Yesterday morning I woke up at 6:27 a.m., when my nephew came crashing into the room shouting, "Aunt Mollie! I need you to turn off the TV! I don't know how!" My other nephew was right behind him, telling me something about how he wanted to bring two blankies with him when he got out of bed. Here's the thing about kids: the way they see it, you're either asleep or wide awake. They don't think of waking up as a process. It's like, Oh, your eyes are open! Will you fix me a sandwich? And here's the thing about me, post-chemo: I don't really work that way. I've always considered myself a morning person, and even now I'd prefer to be up and at 'em early, if my body will allow it. But I still need a good 10 minutes, and some coffee, to make me ready to greet the world. Ideally.
I was sleeping at my sister's so that I could get the boys off to school in the morning, while she and her husband went to the hospital to see about having that baby she's been carrying around. I gathered that the boys were up by 6:00, and before leaving, my sister set them up in front of the television with instructions to wake me when the show was over. They took those instructions very seriously -- I thought the building was on fire when they jolted me awake -- and that's how I found myself stumbling around, bleary-eyed, looking for the remote control so I could turn off the TV. The much-too-bright TV.
That mission accomplished, I said, "Let's go have some breakfast," by which I really meant "Let's go make me some coffee." "Want to play Go Fish?" my nephew asked on the way to the kitchen. Perhaps he realized how easy it would be to take advantage of me in my precaffeinated state. I put him off. While he got the Corn Pops from the cupboard, I went straight to the freezer, where I knew the coffee would be. It was there -- but the bag wasn't freezing. Even in my sleepy state, I knew this was odd. It wasn't even cold. It was room temperature. And so was everything else in the freezer drawer, which, I realized, had been left ajar overnight. All the frozen veggies and chicken nuggets my sister had stockpiled so my nephews' various caretakers could feed them in her absence: all thawed out. Oh, and the bag of coffee grounds was nearly empty. I gave up on the coffee and set about emptying all the spoiled food out of the freezer while the boys ate their Pops.
Then it was time to get dressed -- it was picture day at school, so the boys needed to look "fancy," as they might say. Well, the almost-5-year-old would say that. The 3-year-old would go to school naked if you let him. He ran around naked for most of the time I was trying to get him dressed: I got him into his underpants, but made the mistake of turning my back for a second, and when I turned around again he was standing there nude, claiming he didn't know where his underpants were. "He hid them somewhere," said his older brother. "Maybe he put them in the freezer." Sigh.
Even so, I thought we'd get out the door in plenty of time. They showed me their "school picture" smiles -- both have perfected the pained grimace proper to school photos at an early age -- and we played a quick round of Go Fish. But I forgot to allow time for the last-minute debate over how many blankies my younger nephew was allowed to carry with him to school. (I told him he had to leave one home. "But I need two, because I cry at home and at school," he explained, through angry tears. I'm not sure I follow his reasoning.) So when we got to the bus stop on Riverside Drive and found it deserted, I had the feeling we'd missed the bus. Of course, the difficult thing about buses is there's no way to tell if you've missed them, or if they're just late, but I didn't want to risk waiting. So we hurried back to Broadway, where we caught the M104 (the nice driver saw us running and waited for us to catch up. Thanks, driver!). "Does this bus go to my school?" my junior-kindergartener nephew wanted to know. "Are we going to be late?" "No," I lied. We hit another red light. "Well, maybe a couple minutes." "How many minutes?" In the midst of all this, I looked up at the line of people boarding the bus, and there in the doorway was: Brian Stokes Mitchell! And this wasn't just a bleary hallucination, either, it was really him. He was with his lovely wife and adorable little boy, also on his way to school, I assume. I wished I had someone to elbow as they walked past us, but my nephews aren't really up on the stars of musical theatre (yet), So I filed away the sighting for you folks. And I felt much better about missing our target bus.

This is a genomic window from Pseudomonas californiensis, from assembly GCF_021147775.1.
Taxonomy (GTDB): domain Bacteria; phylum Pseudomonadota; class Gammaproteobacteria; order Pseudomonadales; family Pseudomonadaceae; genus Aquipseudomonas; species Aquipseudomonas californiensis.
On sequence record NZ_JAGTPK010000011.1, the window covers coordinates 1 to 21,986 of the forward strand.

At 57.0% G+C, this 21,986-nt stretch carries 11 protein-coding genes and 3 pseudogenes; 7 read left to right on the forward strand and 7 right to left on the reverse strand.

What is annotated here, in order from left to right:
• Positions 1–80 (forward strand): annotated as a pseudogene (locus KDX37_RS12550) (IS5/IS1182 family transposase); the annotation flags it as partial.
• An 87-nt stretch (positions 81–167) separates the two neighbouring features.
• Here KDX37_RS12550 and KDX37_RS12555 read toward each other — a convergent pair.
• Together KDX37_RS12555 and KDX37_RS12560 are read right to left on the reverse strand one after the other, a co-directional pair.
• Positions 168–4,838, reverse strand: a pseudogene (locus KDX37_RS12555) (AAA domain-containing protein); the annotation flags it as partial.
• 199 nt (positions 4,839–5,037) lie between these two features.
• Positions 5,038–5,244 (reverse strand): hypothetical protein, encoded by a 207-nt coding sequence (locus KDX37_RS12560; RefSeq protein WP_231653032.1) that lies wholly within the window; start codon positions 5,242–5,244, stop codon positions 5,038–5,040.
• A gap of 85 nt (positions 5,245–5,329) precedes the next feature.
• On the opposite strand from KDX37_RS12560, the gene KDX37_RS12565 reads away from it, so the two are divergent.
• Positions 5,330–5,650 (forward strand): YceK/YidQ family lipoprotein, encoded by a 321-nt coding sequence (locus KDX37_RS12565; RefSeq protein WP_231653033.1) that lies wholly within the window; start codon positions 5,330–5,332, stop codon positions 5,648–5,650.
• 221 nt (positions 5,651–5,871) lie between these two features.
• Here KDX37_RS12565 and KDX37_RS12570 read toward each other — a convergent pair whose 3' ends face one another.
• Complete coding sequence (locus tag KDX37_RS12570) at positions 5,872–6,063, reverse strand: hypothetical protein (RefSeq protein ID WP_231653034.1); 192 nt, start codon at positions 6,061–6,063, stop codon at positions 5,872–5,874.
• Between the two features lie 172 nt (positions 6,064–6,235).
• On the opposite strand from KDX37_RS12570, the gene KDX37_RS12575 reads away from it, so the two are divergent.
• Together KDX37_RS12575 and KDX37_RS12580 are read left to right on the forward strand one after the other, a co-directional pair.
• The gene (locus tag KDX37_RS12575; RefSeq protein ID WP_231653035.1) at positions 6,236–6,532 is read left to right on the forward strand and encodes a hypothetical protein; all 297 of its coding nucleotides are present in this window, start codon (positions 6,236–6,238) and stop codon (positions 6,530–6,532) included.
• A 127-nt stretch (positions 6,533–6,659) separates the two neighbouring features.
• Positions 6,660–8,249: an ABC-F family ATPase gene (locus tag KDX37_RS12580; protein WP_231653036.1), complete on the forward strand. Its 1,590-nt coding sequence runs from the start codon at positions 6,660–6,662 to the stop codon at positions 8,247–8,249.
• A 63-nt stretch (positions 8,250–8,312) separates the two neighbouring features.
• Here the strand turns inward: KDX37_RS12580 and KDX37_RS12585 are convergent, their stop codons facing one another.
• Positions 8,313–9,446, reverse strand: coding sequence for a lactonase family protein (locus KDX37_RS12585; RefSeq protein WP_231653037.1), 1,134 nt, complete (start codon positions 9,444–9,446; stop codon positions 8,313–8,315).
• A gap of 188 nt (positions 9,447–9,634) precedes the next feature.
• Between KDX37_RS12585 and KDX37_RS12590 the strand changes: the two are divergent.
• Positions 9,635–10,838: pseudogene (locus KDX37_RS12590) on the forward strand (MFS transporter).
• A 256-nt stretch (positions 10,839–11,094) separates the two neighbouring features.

Once the boys were safely delivered to their classrooms, I headed back downtown to restock the freezer with some emergency staples. I stopped on the way to get a coffee and a scone from my good friends at Oren's Daily Roast, because remember, I was negotiating all of this without benefit of caffeine. And after all that I set about a day's worth of work, which is why you didn't hear from me till now.
Oh, and by the way: it's a girl!